Cease, my son, to hear the instruction
that causeth to err from the words of knowledge.
(Proverbs 19:27, KJV)
Cease listening to instruction, my son,
And you will stray from the words of knowledge.
(Proverbs 19:27, NKJV)
And he quotes an affirmation:
But we are not of those who draw back to perdition, but of those who believe to the saving of the soul (Hebrews 10:39).
We must persevere in the light of God’s Word. We must believe “to the saving of the soul.” Christian assures Hopeful that he asked the question, not because he believed Atheist or doubted the truth, but because he desired to draw out a sincere testimony from Hopeful. Atheist is blind to the truth of the Gospel.
But even if our gospel is veiled, it is veiled to those who are perishing, whose minds the god of this age has blinded, who do not believe, lest the light of the gospel of the glory of Christ, who is the image of God, should shine on them (2 Corinthians 4:3–4).
But Christian and Hopeful are resolved to press on, believing what they know to be true and rejecting what they know to be a lie. God has given His Word that we might know truth from error.
I have not written to you because you do not know the truth, but because you know it, and that no lie is of the truth. (1 John 2:21).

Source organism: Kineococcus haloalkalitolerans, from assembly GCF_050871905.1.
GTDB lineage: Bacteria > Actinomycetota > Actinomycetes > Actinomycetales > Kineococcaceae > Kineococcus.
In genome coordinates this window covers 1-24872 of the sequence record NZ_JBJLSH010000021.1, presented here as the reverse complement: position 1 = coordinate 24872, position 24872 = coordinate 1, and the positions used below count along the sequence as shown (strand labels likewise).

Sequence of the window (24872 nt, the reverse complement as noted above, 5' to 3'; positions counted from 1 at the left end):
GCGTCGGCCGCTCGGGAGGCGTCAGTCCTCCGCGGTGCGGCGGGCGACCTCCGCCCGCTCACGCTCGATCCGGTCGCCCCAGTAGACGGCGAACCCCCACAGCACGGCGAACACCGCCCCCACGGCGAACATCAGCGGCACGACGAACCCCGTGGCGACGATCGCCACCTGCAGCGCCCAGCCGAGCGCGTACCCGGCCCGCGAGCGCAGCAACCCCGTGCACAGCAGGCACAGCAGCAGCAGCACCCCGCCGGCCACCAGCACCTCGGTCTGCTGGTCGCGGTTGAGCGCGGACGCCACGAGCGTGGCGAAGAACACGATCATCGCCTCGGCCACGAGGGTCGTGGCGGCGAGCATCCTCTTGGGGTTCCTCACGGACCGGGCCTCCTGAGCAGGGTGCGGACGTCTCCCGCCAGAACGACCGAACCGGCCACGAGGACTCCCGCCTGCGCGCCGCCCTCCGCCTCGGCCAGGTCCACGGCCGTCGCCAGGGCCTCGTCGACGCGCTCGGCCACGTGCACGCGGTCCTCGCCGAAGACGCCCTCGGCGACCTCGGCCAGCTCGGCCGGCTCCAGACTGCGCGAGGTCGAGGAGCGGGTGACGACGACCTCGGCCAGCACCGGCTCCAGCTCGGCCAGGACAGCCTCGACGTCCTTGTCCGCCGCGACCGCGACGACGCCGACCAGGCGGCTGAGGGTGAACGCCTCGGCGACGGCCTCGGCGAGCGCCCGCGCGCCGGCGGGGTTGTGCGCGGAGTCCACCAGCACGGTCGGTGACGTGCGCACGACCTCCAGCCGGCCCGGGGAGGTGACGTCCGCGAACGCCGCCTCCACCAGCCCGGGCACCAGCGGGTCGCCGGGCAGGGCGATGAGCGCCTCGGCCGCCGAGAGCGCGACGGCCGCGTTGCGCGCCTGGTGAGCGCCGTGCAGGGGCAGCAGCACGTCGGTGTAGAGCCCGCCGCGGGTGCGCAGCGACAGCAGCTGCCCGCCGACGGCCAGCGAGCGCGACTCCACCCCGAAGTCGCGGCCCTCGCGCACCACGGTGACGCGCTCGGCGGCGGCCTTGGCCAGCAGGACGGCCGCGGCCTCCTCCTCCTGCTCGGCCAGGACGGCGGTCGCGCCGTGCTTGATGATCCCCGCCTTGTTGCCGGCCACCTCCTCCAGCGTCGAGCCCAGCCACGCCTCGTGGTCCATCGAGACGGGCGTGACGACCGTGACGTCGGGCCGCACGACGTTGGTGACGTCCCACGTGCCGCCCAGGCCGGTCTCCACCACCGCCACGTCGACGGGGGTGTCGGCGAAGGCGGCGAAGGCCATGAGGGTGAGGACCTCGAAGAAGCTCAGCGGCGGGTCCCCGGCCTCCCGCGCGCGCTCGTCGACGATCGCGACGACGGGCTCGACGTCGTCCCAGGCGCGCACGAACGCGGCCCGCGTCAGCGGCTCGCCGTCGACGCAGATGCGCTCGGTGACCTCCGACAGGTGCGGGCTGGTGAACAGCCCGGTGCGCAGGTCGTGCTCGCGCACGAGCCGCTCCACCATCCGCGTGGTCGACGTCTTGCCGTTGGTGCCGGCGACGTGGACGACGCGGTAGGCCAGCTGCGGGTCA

They are of the world. Therefore they speak as of the world, and the world hears them. We are of God. He who knows God hears us; he who is not of God does not hear us. By this we know the spirit of truth and the spirit of error (1 John 4:5–6).
Atheist faces a grave ending. He is turning back to refresh himself with things of this world that he had previously cast away. He scorns those who would forsake all the world has to offer in order to find eternal life, but he will end up empty, “having no hope and without God in the world” (Ephesians 2:12).
Christian and Hopeful are still intent on reaching the Celestial City. They are not dissuaded by Atheist’s laughter and scorn. Because they take heed, walk by faith, and believe God’s Word, they continue on in their journey, seeking life eternal and “rejoicing in hope of the glory of God.”
Therefore, having been justified by faith, we have peace with God through our Lord Jesus Christ, through whom also we have access by faith into this grace in which we stand, and rejoice in hope of the glory of God (Romans 5:1–2).
A Guide to John Bunyan’s The Pilgrim’s Progress
See TOC for more posts from this commentary
The text for The Pilgrim’s Progress and images used are public domain
Notes and Commentary ©2018 Ken Puls
Unless otherwise indicated, all Scripture quotations are from the New King James Version (NKJV) ©1982 by Thomas Nelson, Inc.